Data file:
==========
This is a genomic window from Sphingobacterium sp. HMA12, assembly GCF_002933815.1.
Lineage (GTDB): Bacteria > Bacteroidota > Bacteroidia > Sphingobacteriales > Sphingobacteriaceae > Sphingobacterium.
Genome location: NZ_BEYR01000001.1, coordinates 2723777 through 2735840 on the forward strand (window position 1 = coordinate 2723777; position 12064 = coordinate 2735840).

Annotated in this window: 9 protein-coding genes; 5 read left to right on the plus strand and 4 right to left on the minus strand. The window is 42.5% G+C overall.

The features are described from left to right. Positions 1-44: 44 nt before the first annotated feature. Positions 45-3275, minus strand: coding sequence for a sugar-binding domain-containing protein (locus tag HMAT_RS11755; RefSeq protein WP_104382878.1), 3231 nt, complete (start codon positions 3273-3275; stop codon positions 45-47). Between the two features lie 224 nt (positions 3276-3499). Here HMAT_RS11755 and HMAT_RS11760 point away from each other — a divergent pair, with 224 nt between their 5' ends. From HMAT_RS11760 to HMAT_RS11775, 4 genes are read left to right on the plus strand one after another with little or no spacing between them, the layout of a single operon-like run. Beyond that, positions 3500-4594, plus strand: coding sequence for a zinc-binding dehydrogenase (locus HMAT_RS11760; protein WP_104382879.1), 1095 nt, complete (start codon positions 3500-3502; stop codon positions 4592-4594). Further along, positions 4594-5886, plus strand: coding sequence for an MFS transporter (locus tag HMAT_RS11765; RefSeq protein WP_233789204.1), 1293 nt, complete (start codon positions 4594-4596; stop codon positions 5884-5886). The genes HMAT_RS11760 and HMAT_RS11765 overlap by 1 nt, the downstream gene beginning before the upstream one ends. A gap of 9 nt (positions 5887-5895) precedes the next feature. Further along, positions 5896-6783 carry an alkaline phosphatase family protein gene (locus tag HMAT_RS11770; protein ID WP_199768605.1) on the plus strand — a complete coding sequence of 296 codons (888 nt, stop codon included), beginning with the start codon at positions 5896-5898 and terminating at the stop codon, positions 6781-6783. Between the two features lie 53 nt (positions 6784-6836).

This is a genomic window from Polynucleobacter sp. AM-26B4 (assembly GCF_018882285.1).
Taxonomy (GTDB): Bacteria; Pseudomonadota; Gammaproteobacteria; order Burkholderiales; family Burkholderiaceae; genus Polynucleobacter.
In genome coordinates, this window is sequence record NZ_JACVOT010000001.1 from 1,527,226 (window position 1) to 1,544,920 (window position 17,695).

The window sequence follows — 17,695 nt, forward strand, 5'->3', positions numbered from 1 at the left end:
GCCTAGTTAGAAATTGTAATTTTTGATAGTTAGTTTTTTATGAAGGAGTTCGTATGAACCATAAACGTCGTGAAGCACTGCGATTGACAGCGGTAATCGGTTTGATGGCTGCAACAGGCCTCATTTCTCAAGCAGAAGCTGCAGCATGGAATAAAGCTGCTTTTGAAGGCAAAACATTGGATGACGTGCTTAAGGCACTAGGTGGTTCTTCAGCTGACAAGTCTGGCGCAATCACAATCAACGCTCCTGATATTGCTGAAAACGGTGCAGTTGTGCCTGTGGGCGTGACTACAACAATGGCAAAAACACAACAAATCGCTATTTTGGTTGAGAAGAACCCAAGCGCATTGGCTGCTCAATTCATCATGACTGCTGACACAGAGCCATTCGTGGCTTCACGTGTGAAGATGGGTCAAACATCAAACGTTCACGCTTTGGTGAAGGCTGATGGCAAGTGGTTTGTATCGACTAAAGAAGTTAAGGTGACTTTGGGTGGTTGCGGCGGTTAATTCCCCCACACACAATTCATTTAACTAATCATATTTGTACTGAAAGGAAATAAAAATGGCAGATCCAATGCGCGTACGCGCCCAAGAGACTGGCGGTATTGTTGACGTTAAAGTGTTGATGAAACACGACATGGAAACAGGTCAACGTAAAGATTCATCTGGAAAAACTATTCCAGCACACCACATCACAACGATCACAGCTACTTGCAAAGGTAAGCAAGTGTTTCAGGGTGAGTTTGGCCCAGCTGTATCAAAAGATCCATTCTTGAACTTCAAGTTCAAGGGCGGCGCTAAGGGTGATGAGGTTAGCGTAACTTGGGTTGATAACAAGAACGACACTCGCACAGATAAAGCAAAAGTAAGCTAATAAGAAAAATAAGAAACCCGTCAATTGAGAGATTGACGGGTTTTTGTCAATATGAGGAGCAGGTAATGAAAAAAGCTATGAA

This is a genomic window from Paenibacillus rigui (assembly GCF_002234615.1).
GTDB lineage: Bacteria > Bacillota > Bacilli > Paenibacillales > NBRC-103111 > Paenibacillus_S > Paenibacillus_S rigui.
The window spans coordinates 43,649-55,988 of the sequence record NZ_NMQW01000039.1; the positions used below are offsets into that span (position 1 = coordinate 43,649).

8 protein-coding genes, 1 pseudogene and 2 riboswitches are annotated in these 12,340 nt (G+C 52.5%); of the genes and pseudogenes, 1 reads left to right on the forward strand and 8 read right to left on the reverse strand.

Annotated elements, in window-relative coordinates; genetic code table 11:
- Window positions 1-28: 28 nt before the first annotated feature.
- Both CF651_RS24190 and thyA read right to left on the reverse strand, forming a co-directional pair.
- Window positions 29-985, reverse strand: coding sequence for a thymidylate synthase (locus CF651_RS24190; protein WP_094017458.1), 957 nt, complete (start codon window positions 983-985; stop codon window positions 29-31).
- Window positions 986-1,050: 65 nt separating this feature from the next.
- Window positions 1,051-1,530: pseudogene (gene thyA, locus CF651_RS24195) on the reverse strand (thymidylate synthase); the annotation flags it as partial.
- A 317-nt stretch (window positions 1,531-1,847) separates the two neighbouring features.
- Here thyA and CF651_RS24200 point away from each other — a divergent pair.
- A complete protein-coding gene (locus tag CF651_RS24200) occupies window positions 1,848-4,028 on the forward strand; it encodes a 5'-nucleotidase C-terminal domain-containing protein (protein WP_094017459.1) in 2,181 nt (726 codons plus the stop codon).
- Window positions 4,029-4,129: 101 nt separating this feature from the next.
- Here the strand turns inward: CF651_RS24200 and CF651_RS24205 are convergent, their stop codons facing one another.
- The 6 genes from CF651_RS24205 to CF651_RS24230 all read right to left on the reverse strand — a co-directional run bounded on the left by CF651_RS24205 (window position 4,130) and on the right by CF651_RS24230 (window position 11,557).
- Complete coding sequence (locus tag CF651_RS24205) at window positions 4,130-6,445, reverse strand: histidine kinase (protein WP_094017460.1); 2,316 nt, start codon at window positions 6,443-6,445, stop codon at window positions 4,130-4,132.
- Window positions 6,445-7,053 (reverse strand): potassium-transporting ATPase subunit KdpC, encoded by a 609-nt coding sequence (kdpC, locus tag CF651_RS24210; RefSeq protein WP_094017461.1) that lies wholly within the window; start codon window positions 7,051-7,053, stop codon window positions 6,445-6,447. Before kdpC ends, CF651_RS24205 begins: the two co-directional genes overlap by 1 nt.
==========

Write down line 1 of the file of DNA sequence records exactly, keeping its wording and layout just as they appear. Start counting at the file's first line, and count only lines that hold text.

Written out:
This is a genomic window from Sphingobacterium sp. HMA12, assembly GCF_002933815.1.